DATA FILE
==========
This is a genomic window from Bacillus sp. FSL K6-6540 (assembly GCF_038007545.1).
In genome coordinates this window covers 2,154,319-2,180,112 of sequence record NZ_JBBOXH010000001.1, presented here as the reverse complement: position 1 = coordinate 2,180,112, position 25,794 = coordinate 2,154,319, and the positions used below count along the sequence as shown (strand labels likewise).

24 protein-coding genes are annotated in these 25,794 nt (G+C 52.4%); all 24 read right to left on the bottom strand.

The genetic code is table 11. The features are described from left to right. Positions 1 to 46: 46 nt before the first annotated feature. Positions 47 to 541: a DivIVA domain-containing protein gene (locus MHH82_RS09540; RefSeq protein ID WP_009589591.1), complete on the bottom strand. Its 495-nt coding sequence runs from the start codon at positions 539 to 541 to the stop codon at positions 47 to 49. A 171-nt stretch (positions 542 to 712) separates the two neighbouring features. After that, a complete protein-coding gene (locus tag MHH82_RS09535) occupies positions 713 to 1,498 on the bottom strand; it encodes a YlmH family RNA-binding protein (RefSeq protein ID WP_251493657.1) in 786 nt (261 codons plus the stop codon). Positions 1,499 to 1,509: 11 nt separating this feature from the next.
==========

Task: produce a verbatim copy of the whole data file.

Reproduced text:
This is a genomic window from Bacillus sp. FSL K6-6540 (assembly GCF_038007545.1).
In genome coordinates this window covers 2,154,319-2,180,112 of sequence record NZ_JBBOXH010000001.1, presented here as the reverse complement: position 1 = coordinate 2,180,112, position 25,794 = coordinate 2,154,319, and the positions used below count along the sequence as shown (strand labels likewise).

24 protein-coding genes are annotated in these 25,794 nt (G+C 52.4%); all 24 read right to left on the bottom strand.

The genetic code is table 11. The features are described from left to right. Positions 1 to 46: 46 nt before the first annotated feature. Positions 47 to 541: a DivIVA domain-containing protein gene (locus MHH82_RS09540; RefSeq protein ID WP_009589591.1), complete on the bottom strand. Its 495-nt coding sequence runs from the start codon at positions 539 to 541 to the stop codon at positions 47 to 49. A 171-nt stretch (positions 542 to 712) separates the two neighbouring features. After that, a complete protein-coding gene (locus tag MHH82_RS09535) occupies positions 713 to 1,498 on the bottom strand; it encodes a YlmH family RNA-binding protein (RefSeq protein ID WP_251493657.1) in 786 nt (261 codons plus the stop codon). Positions 1,499 to 1,509: 11 nt separating this feature from the next.